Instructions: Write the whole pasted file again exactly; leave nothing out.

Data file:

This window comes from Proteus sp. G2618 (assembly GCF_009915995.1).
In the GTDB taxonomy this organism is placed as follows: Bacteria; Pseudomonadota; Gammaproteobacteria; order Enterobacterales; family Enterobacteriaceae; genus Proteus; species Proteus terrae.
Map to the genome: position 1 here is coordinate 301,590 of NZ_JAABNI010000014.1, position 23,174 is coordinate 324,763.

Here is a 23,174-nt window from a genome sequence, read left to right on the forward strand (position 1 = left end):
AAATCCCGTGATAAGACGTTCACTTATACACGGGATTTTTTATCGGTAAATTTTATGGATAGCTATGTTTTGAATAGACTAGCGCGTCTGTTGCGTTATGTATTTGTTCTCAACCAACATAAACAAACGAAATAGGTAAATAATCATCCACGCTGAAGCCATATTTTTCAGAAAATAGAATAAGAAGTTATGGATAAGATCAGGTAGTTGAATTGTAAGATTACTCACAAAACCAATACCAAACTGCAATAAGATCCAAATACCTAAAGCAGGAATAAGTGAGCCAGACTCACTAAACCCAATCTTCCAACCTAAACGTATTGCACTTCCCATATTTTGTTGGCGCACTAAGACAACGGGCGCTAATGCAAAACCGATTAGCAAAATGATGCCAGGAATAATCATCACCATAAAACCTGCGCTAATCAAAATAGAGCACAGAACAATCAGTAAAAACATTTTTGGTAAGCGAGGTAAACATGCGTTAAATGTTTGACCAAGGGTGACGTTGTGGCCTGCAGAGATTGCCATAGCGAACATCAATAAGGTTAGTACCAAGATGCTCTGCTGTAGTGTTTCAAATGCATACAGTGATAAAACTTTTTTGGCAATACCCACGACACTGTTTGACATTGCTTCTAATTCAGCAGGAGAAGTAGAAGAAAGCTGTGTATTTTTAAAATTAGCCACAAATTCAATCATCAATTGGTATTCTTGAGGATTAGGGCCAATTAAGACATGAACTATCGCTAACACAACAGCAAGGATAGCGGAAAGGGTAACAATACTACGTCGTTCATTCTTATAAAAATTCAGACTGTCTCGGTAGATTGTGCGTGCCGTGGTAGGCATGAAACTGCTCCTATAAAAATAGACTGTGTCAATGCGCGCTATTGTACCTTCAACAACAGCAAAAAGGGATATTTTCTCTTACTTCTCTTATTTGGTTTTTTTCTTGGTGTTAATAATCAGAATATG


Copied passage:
This window comes from Proteus sp. G2618 (assembly GCF_009915995.1).
In the GTDB taxonomy this organism is placed as follows: Bacteria; Pseudomonadota; Gammaproteobacteria; order Enterobacterales; family Enterobacteriaceae; genus Proteus; species Proteus terrae.
Map to the genome: position 1 here is coordinate 301,590 of NZ_JAABNI010000014.1, position 23,174 is coordinate 324,763.

Here is a 23,174-nt window from a genome sequence, read left to right on the forward strand (position 1 = left end):
AAATCCCGTGATAAGACGTTCACTTATACACGGGATTTTTTATCGGTAAATTTTATGGATAGCTATGTTTTGAATAGACTAGCGCGTCTGTTGCGTTATGTATTTGTTCTCAACCAACATAAACAAACGAAATAGGTAAATAATCATCCACGCTGAAGCCATATTTTTCAGAAAATAGAATAAGAAGTTATGGATAAGATCAGGTAGTTGAATTGTAAGATTACTCACAAAACCAATACCAAACTGCAATAAGATCCAAATACCTAAAGCAGGAATAAGTGAGCCAGACTCACTAAACCCAATCTTCCAACCTAAACGTATTGCACTTCCCATATTTTGTTGGCGCACTAAGACAACGGGCGCTAATGCAAAACCGATTAGCAAAATGATGCCAGGAATAATCATCACCATAAAACCTGCGCTAATCAAAATAGAGCACAGAACAATCAGTAAAAACATTTTTGGTAAGCGAGGTAAACATGCGTTAAATGTTTGACCAAGGGTGACGTTGTGGCCTGCAGAGATTGCCATAGCGAACATCAATAAGGTTAGTACCAAGATGCTCTGCTGTAGTGTTTCAAATGCATACAGTGATAAAACTTTTTTGGCAATACCCACGACACTGTTTGACATTGCTTCTAATTCAGCAGGAGAAGTAGAAGAAAGCTGTGTATTTTTAAAATTAGCCACAAATTCAATCATCAATTGGTATTCTTGAGGATTAGGGCCAATTAAGACATGAACTATCGCTAACACAACAGCAAGGATAGCGGAAAGGGTAACAATACTACGTCGTTCATTCTTATAAAAATTCAGACTGTCTCGGTAGATTGTGCGTGCCGTGGTAGGCATGAAACTGCTCCTATAAAAATAGACTGTGTCAATGCGCGCTATTGTACCTTCAACAACAGCAAAAAGGGATATTTTCTCTTACTTCTCTTATTTGGTTTTTTTCTTGGTGTTAATAATCAGAATATG